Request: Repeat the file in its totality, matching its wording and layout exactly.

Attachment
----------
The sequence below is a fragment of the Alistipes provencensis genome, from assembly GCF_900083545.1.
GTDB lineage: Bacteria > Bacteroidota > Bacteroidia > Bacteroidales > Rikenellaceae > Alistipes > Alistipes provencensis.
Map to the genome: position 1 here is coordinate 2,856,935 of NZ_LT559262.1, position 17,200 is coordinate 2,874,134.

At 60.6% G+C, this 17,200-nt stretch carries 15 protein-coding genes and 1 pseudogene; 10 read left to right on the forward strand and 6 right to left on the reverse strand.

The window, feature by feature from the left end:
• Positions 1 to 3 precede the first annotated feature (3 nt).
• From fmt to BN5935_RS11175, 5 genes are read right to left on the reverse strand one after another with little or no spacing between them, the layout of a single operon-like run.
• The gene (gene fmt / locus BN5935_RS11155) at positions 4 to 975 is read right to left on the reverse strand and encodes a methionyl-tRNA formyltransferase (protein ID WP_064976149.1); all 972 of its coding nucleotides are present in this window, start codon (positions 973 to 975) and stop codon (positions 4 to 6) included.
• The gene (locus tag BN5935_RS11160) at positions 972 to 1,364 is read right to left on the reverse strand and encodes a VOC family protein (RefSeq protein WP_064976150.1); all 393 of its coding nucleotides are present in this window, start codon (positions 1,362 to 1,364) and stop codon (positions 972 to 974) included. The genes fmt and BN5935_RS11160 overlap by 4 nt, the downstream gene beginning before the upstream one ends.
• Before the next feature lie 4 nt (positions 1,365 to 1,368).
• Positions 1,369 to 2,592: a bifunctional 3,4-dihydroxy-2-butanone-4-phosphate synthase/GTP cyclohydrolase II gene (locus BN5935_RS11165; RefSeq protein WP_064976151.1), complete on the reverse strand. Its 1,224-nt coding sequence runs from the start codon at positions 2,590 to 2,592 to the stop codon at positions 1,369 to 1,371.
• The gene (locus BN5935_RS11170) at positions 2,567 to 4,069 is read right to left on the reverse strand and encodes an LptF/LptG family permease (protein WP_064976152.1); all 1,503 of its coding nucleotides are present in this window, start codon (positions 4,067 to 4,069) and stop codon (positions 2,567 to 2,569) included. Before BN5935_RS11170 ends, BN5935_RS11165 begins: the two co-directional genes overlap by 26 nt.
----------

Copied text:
The sequence below is a fragment of the Alistipes provencensis genome, from assembly GCF_900083545.1.
GTDB lineage: Bacteria > Bacteroidota > Bacteroidia > Bacteroidales > Rikenellaceae > Alistipes > Alistipes provencensis.
Map to the genome: position 1 here is coordinate 2,856,935 of NZ_LT559262.1, position 17,200 is coordinate 2,874,134.

At 60.6% G+C, this 17,200-nt stretch carries 15 protein-coding genes and 1 pseudogene; 10 read left to right on the forward strand and 6 right to left on the reverse strand.

The window, feature by feature from the left end:
• Positions 1 to 3 precede the first annotated feature (3 nt).
• From fmt to BN5935_RS11175, 5 genes are read right to left on the reverse strand one after another with little or no spacing between them, the layout of a single operon-like run.
• The gene (gene fmt / locus BN5935_RS11155) at positions 4 to 975 is read right to left on the reverse strand and encodes a methionyl-tRNA formyltransferase (protein ID WP_064976149.1); all 972 of its coding nucleotides are present in this window, start codon (positions 973 to 975) and stop codon (positions 4 to 6) included.
• The gene (locus tag BN5935_RS11160) at positions 972 to 1,364 is read right to left on the reverse strand and encodes a VOC family protein (RefSeq protein WP_064976150.1); all 393 of its coding nucleotides are present in this window, start codon (positions 1,362 to 1,364) and stop codon (positions 972 to 974) included. The genes fmt and BN5935_RS11160 overlap by 4 nt, the downstream gene beginning before the upstream one ends.
• Before the next feature lie 4 nt (positions 1,365 to 1,368).
• Positions 1,369 to 2,592: a bifunctional 3,4-dihydroxy-2-butanone-4-phosphate synthase/GTP cyclohydrolase II gene (locus BN5935_RS11165; RefSeq protein WP_064976151.1), complete on the reverse strand. Its 1,224-nt coding sequence runs from the start codon at positions 2,590 to 2,592 to the stop codon at positions 1,369 to 1,371.
• The gene (locus BN5935_RS11170) at positions 2,567 to 4,069 is read right to left on the reverse strand and encodes an LptF/LptG family permease (protein WP_064976152.1); all 1,503 of its coding nucleotides are present in this window, start codon (positions 4,067 to 4,069) and stop codon (positions 2,567 to 2,569) included. Before BN5935_RS11170 ends, BN5935_RS11165 begins: the two co-directional genes overlap by 26 nt.